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"Metal question for Latin scholars"
February 19, 2018
from Abe Books
Q. Hello to everyone. I am translating from Latin into Spanish a Roman legal textbook written about the year AD 161 (Institutiones Gaii)
One paragraph states that: if gold (Latin word is "aurum") and copper-bronze (Latin word is "aes", and it could mean both) mix together, even though they alloy and cannot be separated (Latin words "deduci non possit"), each metal maintains its properties (Latin words are "utraque materia etsi confusa manet tamen").
Could someone please explain to me the chemical meaning of the statement, considering the state of the art in that time and place. Could anyone tell if "aes" should be translated either as copper or bronze?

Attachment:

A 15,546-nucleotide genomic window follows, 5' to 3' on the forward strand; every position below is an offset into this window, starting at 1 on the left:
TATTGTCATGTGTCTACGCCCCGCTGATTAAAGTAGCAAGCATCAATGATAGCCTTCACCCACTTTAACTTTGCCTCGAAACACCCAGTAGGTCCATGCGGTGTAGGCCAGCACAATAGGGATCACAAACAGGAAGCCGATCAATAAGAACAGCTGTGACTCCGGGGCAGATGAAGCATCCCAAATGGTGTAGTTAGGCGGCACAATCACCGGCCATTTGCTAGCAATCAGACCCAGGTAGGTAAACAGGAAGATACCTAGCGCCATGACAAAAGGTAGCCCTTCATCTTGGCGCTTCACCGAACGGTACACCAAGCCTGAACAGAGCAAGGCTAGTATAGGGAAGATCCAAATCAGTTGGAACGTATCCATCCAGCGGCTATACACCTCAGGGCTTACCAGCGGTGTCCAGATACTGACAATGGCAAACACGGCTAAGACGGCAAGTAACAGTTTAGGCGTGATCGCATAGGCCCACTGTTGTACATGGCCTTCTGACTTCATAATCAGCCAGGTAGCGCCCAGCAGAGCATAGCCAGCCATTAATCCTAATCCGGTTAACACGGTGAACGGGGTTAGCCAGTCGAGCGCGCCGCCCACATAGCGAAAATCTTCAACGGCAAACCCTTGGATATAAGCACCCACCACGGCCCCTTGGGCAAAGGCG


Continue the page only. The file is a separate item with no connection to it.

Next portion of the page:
Thank you very much in advance.
- Mexico City, Mexico
February 23, 2018
Since I'm a metallurgist but not a historian, some further context might be helpful here.
It could be that they were trying to get at some sort of atomic or elemental theory, which is to say that an alloy still contains atoms of the individual metals mixed together, and is not in and of itself a new or different metal.
The old-time alchemists stumbled on a lot of chemical truths, but had no real explanations for them until much closer to modern times. I have no idea what the prevailing theories were circa 161 AD, though.
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